I guess I don't understand: why are means-tested programs always the ones singled-out as susceptible to fraud? Means-tested programs are not the only burdens on taxpayers.

Means-tested programs (from CBO):

-Medicaid

-The low-income subsidy (LIS) for Part D of Medicare (the part of Medicare that provides prescription drug benefits),

-The refundable portion of the earned income tax credit (EITC),

-The refundable portion of the child tax credit (CTC),

-Supplemental Security Income (SSI),

-Temporary Assistance for Needy Families (TANF),

-The Supplemental Nutrition Assistance Program (SNAP, formerly called the Food Stamp program),

-Child nutrition programs,

-Housing assistance programs, and

-The Federal Pell Grant Program.

CBO | Growth in Means-Tested Programs and Tax Credits for Low-Income Households '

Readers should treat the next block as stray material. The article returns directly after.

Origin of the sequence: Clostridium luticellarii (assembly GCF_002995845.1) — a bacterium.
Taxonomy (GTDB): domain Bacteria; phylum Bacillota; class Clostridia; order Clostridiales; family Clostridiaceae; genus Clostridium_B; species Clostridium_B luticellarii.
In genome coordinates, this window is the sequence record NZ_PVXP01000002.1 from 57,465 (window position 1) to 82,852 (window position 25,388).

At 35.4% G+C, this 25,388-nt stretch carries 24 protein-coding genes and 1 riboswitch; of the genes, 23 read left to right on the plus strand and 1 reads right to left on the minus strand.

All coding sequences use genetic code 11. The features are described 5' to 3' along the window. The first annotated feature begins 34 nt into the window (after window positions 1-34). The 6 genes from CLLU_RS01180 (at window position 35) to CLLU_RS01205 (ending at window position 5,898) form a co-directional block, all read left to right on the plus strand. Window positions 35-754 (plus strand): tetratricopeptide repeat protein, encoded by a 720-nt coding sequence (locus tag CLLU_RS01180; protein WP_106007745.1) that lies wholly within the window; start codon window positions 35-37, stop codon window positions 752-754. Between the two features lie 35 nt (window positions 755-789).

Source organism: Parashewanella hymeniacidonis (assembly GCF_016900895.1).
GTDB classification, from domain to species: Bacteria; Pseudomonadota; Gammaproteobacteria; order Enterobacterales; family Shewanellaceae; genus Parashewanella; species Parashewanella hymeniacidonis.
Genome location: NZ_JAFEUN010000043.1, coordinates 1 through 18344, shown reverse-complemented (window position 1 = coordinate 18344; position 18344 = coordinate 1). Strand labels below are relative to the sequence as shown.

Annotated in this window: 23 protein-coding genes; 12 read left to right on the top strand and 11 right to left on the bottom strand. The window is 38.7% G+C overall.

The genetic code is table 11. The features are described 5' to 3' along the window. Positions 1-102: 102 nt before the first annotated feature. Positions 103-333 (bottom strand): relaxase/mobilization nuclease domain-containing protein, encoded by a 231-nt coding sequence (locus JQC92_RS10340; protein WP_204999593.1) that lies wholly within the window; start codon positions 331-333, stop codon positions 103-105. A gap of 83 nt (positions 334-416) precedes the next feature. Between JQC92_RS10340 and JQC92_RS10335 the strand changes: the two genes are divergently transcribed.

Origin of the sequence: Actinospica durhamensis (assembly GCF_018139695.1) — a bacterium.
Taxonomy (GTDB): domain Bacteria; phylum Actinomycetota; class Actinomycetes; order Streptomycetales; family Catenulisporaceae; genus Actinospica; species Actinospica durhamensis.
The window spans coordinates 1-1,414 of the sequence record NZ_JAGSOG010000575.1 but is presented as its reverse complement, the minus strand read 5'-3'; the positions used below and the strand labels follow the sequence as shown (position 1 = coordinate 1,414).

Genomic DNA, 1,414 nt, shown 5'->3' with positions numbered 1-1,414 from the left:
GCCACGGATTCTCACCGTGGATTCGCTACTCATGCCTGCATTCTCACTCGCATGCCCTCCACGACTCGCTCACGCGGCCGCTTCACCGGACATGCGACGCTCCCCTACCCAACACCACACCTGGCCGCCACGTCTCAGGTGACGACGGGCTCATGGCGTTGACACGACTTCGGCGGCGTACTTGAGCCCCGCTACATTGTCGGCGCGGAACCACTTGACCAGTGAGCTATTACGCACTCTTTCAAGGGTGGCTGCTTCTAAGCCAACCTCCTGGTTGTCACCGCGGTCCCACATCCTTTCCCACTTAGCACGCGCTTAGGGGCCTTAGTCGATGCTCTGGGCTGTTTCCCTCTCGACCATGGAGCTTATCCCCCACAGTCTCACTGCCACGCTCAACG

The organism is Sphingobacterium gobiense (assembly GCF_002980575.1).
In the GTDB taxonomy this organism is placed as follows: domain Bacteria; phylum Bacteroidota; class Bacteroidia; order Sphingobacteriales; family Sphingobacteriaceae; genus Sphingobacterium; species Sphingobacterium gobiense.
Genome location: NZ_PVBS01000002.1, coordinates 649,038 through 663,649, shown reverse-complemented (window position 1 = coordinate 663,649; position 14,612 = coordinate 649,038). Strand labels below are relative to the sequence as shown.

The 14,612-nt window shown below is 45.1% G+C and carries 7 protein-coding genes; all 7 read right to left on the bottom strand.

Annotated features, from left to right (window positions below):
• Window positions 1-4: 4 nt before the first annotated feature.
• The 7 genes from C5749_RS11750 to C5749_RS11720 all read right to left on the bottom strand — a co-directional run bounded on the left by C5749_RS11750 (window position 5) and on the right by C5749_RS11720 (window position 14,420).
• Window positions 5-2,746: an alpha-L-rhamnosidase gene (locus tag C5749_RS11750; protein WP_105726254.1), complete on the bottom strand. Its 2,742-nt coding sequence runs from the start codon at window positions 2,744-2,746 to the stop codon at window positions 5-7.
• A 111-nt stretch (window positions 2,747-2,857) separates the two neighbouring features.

CBO | Federal Means-Tested Programs and Tax Credits - Infographic

More info about SNAP and SNAP fraud:
CBO | The Supplemental Nutrition Assistance Program - Infographic
What is SNAP Fraud (FNS says fraud has fallen to 1 cent per dollar.)
What is FNS Doing to Stop SNAP Fraud
http://www.fns.usda.gov/ora/menu/Pub...006Summary.pdf (summary of report on fraud in SNAP)


Medicaid spending is currently the largest of the means-tested programs (40%). (CBO says that the next large means-tested program will be related to people buying insurance through the health exchanges starting next week. Will people who buy insurance off the exchanges be the next stigmatized group?) Just so everyone knows, a lot of Medicaid fraud is typically not from the poor beneficiaries but from providers and suppliers, capitalizing on capitalism.

More info on Medicaid:
http://www.cbo.gov/sites/default/fil...5-Medicaid.pdf


As I said, the poor are fair game.

"In the depth of winter, I finally learned that within me there lay an invincible summer."

4a, mbl, low porosity, normal thickness, fine hair.

Last edited by curlyarca; 09-23-2013 at 08:55 PM.